A look at draft prospect Keita Bates-Diop and his potential fit with the San Antonio Spurs.
With several San Antonio Spurs set to hit the free agent market this offseason, the team may consider drafting Keita Bates-Diop, the All-American from Ohio State, with the 18th pick in the NBA Draft to help fill those potential needs.
The former Buckeye played four years of college ball, taking a medical redshirt during his junior season due to a stress fracture in his leg. Bates-Diop is projected to be one of the oldest players, if not the oldest player, taken in the first round of the draft this year.
While four-year players are typically stigmatized by scouts and front offices, Bates-Diop possesses a level of maturity and confidence in his game that other young prospects often lack when making the jump to the next level. Plus, the Spurs have never shied away from taking older players (ex: Derrick White, the Spurs’ first round draft pick a summer ago).
Bates-Diop’s career at Ohio State started off underwhelming. However, after returning from his leg injury, he set the Big 10 Conference on fire during his junior year, averaging 19.8 points, 8.7 rebounds and 1.8 blocks per game while shooting an efficient 48 percent from the field. Bates-Diop was also a capable three-point shooter, connecting on 35.9 percent of his attempts from long distance. His dominant performance throughout the season earned him Big 10 Player of the Year honors, as well as Wooden Award and Naismith Award considerations.
At 6’8”, Bates-Diop is a bit of an enigma when it comes to a true position. He’s slightly undersized as a power forward, but his 7’ 3.25” wingspan, the longest of all backcourt players at the NBA Combine, projects him as being a prototypical 3-and-D kind of player in the NBA. Because of his size and versatility, Bates-Diop’s game translates very nicely to the Spurs’ system, which is rooted in their defense.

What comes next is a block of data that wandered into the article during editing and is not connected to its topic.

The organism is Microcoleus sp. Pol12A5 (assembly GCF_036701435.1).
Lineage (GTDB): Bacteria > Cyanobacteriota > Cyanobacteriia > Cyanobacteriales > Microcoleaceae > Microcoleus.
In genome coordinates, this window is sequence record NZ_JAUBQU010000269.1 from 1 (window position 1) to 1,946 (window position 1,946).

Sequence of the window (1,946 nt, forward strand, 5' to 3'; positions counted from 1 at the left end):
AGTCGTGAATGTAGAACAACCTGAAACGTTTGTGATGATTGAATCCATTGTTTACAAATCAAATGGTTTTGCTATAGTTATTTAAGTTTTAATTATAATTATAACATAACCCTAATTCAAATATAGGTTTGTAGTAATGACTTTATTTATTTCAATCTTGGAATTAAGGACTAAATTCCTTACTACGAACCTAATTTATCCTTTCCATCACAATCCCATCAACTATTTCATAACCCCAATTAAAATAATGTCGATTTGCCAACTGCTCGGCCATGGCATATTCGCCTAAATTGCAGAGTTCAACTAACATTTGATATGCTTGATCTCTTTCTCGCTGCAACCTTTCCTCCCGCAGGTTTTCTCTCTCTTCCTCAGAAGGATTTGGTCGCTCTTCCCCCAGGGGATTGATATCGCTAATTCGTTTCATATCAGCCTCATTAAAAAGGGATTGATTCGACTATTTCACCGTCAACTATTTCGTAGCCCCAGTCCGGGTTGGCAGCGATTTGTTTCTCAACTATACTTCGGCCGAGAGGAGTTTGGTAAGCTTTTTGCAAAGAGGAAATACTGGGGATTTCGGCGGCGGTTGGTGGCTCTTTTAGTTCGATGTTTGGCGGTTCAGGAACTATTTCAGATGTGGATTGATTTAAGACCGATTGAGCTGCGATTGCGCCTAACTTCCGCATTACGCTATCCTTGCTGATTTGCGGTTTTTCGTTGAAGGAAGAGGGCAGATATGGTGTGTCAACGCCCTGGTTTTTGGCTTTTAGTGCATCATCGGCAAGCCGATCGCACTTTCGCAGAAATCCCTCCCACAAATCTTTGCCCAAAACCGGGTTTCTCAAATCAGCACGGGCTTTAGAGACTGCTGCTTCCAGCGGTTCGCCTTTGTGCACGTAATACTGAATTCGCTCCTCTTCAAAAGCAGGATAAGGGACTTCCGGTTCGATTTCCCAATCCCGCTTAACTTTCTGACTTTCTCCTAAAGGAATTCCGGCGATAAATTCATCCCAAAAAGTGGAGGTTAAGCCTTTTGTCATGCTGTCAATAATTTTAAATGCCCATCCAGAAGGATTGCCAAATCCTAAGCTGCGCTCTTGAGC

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Last season the Spurs were one of the best defensive teams in the league, despite two-time Defensive Player of the Year Kawhi Leonard only playing in nine games. The Spurs ranked 8th in the league in Opponent Field Goal Percentage, 4th in Opponent 3-Point Field Goal Percentage and were tied with the Utah Jazz for allowing the least amount of points during the season. The team already has several defensive studs in Leonard, Danny Green, Dejounte Murray and Kyle Anderson who can all guard multiple positions and Bates-Diop’s length could help contribute to that pesky quartet.
While Bates-Diop will probably have to earn his keep playing in league with his defense at first, he’s no slouch on offense; he’s a proven scorer who can attack the opposition in a variety of ways. Bates-Diop adopted an “outside-in” style of play at Ohio State. He loves to set up behind the three-point line, where he’s proficient at knocking down the trifecta, but he also has the ball-handling abilities to drive from beyond the arc and the strength to finish through contact in the paint.
Further, the Ohio State product is also a gifted operator in the mid-range. He’s not afraid of posting up defenders and has the ability to get to the basket from either side of the floor with relative ease. All in all, Bates-Diop is a fundamentally sound offensive talent who possesses the requisite skill set to develop into a reliable two-way player who can guard across multiple positions.
Although Bates-Diop does not have the glitz or glam other prospects do, he should be in play for the 18th pick by the Spurs. Given his maturity, defensive upside and offensive repertoire, Bates-Diop will be hard for the Spurs to pass up on if he’s available.